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10th October 1918
Page 17
Page 18
Page 17, 10th October 1918 — FORD VAN POINTERS.
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Which of the following most accurately describes the problem?

By R. T. Nicholson (Author of "The Book of" the Ford")

WITH REGARD TO spanners and wrenches, never use an adjustable spanner when you can use a fixed wrench. An adjustable spanner ,is really a makeshift—something that will "do," though it will do it rather badly, unless you are very careful.

34.—Spanners and Wrenches.

The main objection to an adjustable spanner is that it is never really a fit for a nut, no matter how carefully you adjust it. There is, by the nature of the ease, always a certain amount of slackness in its grip. The jaws are never really rigid. Even the best adjustable spanner yields a bit in its bite. An old sloppy " adjustable spanner slips all the tittle. The jaws are not merely loose : they are not parallel. If you can manage it, do not use an adjustable spanner except for small, light nuts which readily loosen and tighten.

So far as size is concerned, there is not a great variety of nuts on the Ford. You can buy sets of fixed wrenches which will fit all the more important nuts. Such a set is well worth having. A fixed wrench fits : it does not round off the corners of the hexagons : it does not slip and send your hand flying off to hit something jagged. These evil things are done by the adjustable spanner.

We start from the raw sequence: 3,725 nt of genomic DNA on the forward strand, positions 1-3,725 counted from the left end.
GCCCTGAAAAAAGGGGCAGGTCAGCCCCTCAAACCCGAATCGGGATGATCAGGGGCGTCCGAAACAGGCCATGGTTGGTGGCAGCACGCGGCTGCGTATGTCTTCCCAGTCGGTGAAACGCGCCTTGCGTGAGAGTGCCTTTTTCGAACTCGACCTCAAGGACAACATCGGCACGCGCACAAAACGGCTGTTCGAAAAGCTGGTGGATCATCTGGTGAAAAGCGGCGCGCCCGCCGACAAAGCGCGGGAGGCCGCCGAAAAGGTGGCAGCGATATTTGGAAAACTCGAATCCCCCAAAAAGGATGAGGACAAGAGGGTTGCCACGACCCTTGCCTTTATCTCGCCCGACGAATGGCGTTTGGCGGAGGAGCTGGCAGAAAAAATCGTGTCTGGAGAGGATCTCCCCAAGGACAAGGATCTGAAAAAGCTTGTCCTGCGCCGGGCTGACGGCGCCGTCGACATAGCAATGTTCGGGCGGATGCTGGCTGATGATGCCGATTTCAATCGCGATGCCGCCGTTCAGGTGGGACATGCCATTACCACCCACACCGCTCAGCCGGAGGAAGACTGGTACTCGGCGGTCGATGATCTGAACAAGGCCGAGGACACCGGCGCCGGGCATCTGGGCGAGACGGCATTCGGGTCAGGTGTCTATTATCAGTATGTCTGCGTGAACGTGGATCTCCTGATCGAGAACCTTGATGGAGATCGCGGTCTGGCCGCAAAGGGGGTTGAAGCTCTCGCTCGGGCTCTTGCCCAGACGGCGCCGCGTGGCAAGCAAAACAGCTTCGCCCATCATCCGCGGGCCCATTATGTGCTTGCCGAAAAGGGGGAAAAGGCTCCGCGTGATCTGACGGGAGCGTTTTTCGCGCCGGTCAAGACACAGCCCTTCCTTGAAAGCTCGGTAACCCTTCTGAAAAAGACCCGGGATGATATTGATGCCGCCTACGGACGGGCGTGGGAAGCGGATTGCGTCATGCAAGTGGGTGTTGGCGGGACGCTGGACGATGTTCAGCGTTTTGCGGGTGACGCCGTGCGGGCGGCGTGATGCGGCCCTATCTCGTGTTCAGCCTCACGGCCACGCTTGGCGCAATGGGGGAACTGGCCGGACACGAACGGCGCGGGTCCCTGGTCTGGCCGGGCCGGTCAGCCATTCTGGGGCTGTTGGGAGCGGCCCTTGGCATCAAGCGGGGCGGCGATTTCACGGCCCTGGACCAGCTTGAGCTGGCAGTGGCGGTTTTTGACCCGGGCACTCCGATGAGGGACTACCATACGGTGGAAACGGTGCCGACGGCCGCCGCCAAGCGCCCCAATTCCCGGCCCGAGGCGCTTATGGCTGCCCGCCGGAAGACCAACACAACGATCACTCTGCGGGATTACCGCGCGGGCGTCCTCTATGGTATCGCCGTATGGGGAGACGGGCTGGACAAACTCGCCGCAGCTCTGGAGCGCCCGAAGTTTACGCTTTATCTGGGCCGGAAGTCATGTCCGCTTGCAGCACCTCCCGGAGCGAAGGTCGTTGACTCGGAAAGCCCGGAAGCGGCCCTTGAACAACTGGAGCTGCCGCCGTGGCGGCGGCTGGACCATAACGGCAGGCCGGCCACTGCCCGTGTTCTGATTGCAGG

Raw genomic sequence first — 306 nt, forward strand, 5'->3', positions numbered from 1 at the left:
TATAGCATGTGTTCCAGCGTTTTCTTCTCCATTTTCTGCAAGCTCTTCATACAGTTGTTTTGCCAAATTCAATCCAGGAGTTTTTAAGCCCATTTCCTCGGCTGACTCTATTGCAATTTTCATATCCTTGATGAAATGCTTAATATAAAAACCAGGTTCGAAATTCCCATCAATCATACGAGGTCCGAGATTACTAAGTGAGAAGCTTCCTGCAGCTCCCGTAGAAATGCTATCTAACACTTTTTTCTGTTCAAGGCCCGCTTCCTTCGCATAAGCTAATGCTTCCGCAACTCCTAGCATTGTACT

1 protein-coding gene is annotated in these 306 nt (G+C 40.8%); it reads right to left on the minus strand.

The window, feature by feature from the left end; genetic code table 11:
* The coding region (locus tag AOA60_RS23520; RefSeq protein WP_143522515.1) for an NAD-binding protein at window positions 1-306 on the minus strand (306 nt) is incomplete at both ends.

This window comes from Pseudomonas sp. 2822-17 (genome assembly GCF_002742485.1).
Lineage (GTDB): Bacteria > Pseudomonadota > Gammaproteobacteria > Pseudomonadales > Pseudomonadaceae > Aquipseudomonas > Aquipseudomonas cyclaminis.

There are some parts of the Ford van on which you should never-use any-lout the proper tools. Let me set them out seriatim. * The hub caps.—The proper tool is provided in the kit. Use it, and be sure that you get it well, truly and squarely on to the hexagon of the cap, or you will get the brass badly "-chewed up." The cap is very

slight (like many other Ford parts), though quite substantial enough for the purpose for which it is made, which is to cover the hub and keep the grease in.

The sparking plugs.—ln the standard tool kit there is a spanner that exactly fits the standard Ford plugs —the Champion X. As the original plugs get used up, you are quite likely to replace them with odd plugs which you happen to buy just because they happen to be on offer at shops when you want to buy. Then, the chances are, your kit wrench will not fit them, and you will have trouble in removal. (Inser